When I visited an orthopedic surgeon to find out how I could get rid of the pain in my lower back, he recommended physical therapy and sleeping in a fetal position.
I’m happy to report that physical therapy—mainly stretches and exercises to strengthen muscles that support the spine—has worked wonders and eliminated the severe pain of spinal arthritis. Sleeping in the fetal position also helped relieved the pain I would feel in other sleep positions and let me get the rest I needed.
Could this sleep position be right for you too? This article will explore the pros and cons of sleeping in the fetal position and answer the most common questions about this position.
What is the fetal sleep position?
The easiest way to explain the fetal position—and the reason for its name—is it’s the position of a fetus in the mother’s womb. It involves lying on the left or right side and bringing up the knees to the chest—forming a kind of ball.
It’s important to distinguish the fetal sleep position from regular side sleeping. The National Sleep Survey previously reported that 74% of sleepers snooze on their sides.
But only certain people, in particular circumstances, are advised to consider the fetal position for their sleep time. Even then, it’s best not to make it an every-night and always thing.
Benefits of the fetal sleep position
“There are only a few conditions I can think of that could benefit from a fetal position,” says chiropractor Tom Tozer, a provider with Wisconsin-based Imperium Chiropractic. He says he would probably only suggest it as a way to get “some stress off of the spine”—precisely why my orthopedist recommended the fetal sleep position for me.
Even then, Tozer says, “I think it would be important to do something other than just resort to side sleeping or the fetal position.” Sleeping in the fetal position can help, but it alone isn’t the solution—as my own success because of physical therapy demonstrates.
Can I sleep in the fetal position if…
Again, it’s important to distinguish sleeping in the side sleep position vs. the fetal sleep position. Many more people can benefit from sleeping on their side than from sleeping in the fetal position.
Here are examples of those who can benefit from side sleeping in general and potentially sleeping occasionally in the fetal sleep position.
I have back pain
As I found, sleeping in the fetal position can provide needed pain relief by relaxing the discs of the spine. But in general, “I would not recommend fetal position if we’re trying to keep a spine healthy,” says Tozer.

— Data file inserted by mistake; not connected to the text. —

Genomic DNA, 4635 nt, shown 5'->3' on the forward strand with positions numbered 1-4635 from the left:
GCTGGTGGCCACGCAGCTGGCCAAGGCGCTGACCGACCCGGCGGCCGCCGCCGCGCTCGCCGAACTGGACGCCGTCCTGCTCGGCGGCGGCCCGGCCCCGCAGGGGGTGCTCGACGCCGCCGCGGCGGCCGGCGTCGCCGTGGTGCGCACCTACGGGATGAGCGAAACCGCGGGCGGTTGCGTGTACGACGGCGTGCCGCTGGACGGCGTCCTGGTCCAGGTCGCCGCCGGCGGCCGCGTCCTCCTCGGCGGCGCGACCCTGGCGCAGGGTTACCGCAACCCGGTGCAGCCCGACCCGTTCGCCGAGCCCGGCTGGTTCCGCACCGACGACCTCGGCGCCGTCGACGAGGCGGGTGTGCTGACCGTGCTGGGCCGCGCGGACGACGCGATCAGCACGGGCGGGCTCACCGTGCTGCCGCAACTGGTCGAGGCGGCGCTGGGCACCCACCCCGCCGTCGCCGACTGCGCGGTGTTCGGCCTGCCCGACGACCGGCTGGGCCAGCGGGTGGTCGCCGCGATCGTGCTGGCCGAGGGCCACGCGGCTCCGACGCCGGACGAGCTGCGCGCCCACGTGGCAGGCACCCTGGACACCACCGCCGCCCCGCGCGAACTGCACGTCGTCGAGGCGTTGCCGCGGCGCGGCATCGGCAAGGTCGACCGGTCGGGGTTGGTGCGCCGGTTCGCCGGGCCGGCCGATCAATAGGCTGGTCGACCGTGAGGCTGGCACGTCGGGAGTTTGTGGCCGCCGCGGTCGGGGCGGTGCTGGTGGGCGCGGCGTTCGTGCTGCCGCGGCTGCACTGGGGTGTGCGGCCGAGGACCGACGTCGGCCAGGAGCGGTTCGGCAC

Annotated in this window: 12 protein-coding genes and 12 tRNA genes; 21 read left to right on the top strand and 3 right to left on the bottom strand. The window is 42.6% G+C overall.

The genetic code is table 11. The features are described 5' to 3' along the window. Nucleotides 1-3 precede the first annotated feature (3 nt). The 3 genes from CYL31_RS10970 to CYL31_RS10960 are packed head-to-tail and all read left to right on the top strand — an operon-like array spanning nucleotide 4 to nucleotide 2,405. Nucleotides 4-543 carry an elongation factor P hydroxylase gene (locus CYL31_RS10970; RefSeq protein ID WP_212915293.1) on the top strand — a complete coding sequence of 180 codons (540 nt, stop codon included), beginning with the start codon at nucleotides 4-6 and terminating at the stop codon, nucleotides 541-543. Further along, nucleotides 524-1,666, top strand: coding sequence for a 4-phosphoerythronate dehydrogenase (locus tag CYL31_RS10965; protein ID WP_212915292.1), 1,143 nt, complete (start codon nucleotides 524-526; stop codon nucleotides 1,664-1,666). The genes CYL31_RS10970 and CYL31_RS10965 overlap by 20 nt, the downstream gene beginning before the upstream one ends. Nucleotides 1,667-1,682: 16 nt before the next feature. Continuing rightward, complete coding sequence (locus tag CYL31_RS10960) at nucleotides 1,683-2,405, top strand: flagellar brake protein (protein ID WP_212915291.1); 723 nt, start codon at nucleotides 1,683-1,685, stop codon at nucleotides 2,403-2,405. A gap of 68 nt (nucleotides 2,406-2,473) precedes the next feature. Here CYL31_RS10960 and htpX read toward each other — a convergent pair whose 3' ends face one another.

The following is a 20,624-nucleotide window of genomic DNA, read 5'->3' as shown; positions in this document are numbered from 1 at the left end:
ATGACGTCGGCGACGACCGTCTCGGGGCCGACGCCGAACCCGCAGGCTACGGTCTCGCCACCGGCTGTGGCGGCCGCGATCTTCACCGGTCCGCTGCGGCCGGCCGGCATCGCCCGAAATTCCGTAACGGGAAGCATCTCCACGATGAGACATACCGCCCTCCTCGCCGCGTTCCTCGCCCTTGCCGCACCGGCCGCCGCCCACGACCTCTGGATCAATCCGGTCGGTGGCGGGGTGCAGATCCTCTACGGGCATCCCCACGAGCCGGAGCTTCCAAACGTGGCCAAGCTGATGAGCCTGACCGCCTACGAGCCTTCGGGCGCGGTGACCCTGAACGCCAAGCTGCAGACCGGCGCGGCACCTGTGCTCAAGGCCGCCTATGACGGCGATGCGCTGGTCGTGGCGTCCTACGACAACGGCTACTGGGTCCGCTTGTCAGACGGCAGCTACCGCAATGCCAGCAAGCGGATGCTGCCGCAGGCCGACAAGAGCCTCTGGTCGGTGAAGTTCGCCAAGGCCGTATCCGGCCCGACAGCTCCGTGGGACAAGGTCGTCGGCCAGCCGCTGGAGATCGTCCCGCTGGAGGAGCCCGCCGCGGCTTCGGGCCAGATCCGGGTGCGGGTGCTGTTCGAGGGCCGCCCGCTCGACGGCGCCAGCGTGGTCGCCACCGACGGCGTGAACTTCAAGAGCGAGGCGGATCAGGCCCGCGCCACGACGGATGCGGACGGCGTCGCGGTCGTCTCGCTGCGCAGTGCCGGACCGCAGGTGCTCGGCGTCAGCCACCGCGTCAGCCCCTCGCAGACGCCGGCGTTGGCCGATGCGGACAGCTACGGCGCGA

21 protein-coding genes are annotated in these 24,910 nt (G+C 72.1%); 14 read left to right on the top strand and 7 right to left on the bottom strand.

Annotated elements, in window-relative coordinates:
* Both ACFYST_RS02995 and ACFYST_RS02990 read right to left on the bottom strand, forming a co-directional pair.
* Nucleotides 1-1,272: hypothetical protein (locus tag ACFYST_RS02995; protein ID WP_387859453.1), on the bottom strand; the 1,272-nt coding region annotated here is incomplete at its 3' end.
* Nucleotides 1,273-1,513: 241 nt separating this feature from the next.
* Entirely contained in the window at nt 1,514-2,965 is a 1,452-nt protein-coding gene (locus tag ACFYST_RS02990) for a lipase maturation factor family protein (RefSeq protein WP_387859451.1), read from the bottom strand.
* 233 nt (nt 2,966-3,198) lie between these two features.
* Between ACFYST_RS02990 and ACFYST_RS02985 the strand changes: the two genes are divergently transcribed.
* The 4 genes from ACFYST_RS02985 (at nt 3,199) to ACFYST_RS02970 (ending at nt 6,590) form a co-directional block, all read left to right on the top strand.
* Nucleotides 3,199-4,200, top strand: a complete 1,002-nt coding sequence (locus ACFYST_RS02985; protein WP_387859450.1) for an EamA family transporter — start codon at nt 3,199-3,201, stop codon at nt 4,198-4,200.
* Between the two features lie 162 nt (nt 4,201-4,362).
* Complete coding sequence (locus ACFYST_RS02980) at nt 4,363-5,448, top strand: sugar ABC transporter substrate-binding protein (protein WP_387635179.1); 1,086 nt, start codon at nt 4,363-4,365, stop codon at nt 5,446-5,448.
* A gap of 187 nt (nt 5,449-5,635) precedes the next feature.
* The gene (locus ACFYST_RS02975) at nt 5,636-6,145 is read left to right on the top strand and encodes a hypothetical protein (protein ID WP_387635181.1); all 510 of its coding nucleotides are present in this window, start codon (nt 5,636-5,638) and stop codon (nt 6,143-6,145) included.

But, he adds, if the goal is to get an injured or irritated spine to relax so the person can sleep, and if it’s only temporary, “then usage of a fetal position would be OK.” (These are the best and worst sleep positions for back pain.)
You may have heard that sleeping in the fetal position is good during pregnancy, particularly in the later stages. But Tozer says he’s unaware of any studies demonstrating that the fetal position is beneficial for pregnant people.
He adds, however, that side sleeping can be comfortable during pregnancy—perhaps with a pillow to support the belly—while back sleeping can put pressure on the stomach and other organs.
I have sleep apnea
Once again, distinguishing the fetal position from the regular side sleep position, sleeping on your side can help reduce the snoring that characterizes obstructive sleep apnea. It may also help prevent the blockages of your airways that cause people with apnea literally to stop breathing multiple times each night.
I have acid reflux
Instead of the fetal sleep position, Tozer recommends that people with acid reflux sleep on their left side due to the location of the stomach. This can help prevent acid reflux and allow you to rest comfortably.
When is the fetal sleep position not for you?
If you’re concerned about the health of your spine, the fetal position isn’t good for you—certainly not long-term. “A normal, healthy spine has four curves,” Tozer explains, “and when you curl into a ball, you’re putting your spine into a big ‘C.’” That can contribute toward losing the normal curve in your lower back.
Why do I sleep in the fetal position?
You may sleep in the fetal position for one of the good reasons noted above. It’s possible you also sleep in the fetal position, even once in a while, when you find it comforting.
“It’s actually one of the most common sleeping positions, which makes sense, as this is the way you slept while you were in the womb,” says U.K.-based body language and relationship expert Annabelle Knight. “Because of this, it provides a level of comfort and brings you back to your childhood—which suggests that even though you may have a tough exterior, you hide a sensitive soul beneath.”
Is sleeping in the fetal position healthy?
It’s healthy under certain circumstances, such as when dealing with severe lower back pain, and on a limited basis. It can help relax the spine, relieve pain, and allow you to sleep. In most cases, though, sleeping in the fetal position—certainly over an extended period—can actually be harmful to your spine and contribute to poor posture.
What is the healthiest sleep position?
The general consensus among sleep experts is that sleeping on your back is best. This position evenly distributes weight along the body, minimizes pressure points, and helps keep the head, neck, and spine properly aligned.
Sleeping on the side is popular, but it can pull the spine out of alignment and strain the back. Tozer says back and side sleeping are the most recommended because “they’re going to allow the spine to be in the most neutral position of all the sleeping postures.”
It’s important to find a mattress that properly supports your body in your preferred sleep position. Check out our guide to the most comfortable mattress for your sleep style.